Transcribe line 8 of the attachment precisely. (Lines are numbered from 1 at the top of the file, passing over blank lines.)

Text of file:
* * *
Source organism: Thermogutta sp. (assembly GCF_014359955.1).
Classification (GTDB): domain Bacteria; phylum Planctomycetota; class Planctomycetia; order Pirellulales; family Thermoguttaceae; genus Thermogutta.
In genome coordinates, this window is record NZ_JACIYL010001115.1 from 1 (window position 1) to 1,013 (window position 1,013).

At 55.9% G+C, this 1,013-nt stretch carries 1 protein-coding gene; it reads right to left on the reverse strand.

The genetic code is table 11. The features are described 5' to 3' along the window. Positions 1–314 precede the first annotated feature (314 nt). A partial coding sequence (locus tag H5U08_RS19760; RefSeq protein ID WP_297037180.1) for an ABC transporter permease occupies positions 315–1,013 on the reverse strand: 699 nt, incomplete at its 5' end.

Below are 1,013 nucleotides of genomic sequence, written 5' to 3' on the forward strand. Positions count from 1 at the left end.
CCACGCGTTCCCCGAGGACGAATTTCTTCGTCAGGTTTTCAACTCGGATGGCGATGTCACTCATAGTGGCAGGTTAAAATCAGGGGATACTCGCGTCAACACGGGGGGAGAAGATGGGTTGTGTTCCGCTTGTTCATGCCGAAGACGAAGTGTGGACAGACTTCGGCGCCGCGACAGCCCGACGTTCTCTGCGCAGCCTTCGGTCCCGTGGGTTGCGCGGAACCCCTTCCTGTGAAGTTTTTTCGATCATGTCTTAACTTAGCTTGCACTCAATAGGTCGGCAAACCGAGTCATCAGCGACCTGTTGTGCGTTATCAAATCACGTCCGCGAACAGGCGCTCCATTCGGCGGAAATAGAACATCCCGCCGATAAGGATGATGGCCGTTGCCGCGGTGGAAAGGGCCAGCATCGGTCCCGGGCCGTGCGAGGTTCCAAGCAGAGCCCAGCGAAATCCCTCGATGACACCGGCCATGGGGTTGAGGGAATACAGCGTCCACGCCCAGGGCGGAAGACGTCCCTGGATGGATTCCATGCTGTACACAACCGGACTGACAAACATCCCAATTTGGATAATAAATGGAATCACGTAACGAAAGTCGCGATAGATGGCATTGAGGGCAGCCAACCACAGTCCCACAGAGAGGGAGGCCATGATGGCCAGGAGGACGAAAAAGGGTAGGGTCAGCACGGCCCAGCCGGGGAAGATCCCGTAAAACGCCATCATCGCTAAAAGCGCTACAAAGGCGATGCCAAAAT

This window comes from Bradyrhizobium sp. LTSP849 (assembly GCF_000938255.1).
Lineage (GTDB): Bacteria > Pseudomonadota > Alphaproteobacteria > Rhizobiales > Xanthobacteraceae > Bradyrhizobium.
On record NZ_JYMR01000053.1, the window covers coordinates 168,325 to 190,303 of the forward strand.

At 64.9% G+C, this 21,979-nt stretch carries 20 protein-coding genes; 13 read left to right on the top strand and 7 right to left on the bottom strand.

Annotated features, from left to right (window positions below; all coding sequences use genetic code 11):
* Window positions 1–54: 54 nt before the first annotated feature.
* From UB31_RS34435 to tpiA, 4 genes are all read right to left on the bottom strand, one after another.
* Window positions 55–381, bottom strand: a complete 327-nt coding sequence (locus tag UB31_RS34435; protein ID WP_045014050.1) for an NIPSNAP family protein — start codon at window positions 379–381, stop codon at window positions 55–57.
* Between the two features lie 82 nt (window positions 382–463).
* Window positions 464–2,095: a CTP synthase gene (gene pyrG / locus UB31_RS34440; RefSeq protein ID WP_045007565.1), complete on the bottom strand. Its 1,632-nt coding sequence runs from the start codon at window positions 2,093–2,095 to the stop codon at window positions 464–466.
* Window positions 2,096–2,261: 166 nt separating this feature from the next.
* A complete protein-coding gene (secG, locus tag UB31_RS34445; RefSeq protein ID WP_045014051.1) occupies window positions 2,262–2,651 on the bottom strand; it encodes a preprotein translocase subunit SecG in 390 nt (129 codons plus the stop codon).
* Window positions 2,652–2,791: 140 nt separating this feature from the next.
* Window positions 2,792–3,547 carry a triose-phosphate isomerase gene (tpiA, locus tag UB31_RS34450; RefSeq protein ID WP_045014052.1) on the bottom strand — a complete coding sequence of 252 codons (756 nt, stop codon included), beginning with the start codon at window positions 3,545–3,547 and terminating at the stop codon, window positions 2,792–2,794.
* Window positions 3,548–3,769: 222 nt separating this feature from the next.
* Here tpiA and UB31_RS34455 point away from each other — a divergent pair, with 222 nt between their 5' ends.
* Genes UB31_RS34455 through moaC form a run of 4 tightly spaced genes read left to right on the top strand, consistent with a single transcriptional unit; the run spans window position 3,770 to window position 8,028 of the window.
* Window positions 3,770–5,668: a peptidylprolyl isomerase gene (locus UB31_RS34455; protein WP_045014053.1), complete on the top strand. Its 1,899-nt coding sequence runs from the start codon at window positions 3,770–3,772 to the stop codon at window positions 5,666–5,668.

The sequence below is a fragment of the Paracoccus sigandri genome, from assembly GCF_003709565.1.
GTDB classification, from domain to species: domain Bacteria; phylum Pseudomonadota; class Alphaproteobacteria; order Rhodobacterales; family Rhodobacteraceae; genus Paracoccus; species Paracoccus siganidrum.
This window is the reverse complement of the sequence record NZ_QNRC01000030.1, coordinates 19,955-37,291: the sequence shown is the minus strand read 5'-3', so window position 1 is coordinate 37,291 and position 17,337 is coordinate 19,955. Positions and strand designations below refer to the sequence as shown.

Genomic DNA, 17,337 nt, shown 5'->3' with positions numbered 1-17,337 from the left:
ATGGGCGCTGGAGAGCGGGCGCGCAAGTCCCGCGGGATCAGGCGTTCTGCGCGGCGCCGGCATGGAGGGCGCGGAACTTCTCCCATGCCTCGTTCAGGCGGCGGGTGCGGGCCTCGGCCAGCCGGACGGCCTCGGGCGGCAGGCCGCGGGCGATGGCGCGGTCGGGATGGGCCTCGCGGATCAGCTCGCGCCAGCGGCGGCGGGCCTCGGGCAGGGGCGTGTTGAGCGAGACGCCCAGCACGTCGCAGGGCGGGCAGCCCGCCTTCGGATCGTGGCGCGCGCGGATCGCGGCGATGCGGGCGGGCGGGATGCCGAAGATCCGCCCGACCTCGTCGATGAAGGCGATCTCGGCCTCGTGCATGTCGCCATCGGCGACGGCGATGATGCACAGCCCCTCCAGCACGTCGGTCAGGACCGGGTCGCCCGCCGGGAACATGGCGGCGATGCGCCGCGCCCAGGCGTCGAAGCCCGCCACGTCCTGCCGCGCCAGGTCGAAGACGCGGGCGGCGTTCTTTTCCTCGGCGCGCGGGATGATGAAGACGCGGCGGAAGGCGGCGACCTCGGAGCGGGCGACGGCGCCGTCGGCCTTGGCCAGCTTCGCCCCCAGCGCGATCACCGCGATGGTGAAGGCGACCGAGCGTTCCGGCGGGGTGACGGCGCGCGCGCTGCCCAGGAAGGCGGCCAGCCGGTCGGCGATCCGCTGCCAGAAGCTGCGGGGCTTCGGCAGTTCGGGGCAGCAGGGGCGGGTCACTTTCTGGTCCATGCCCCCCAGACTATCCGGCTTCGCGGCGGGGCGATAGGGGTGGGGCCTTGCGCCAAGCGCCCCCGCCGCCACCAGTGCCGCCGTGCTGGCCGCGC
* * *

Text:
This window comes from Bradyrhizobium sp. LTSP849 (assembly GCF_000938255.1).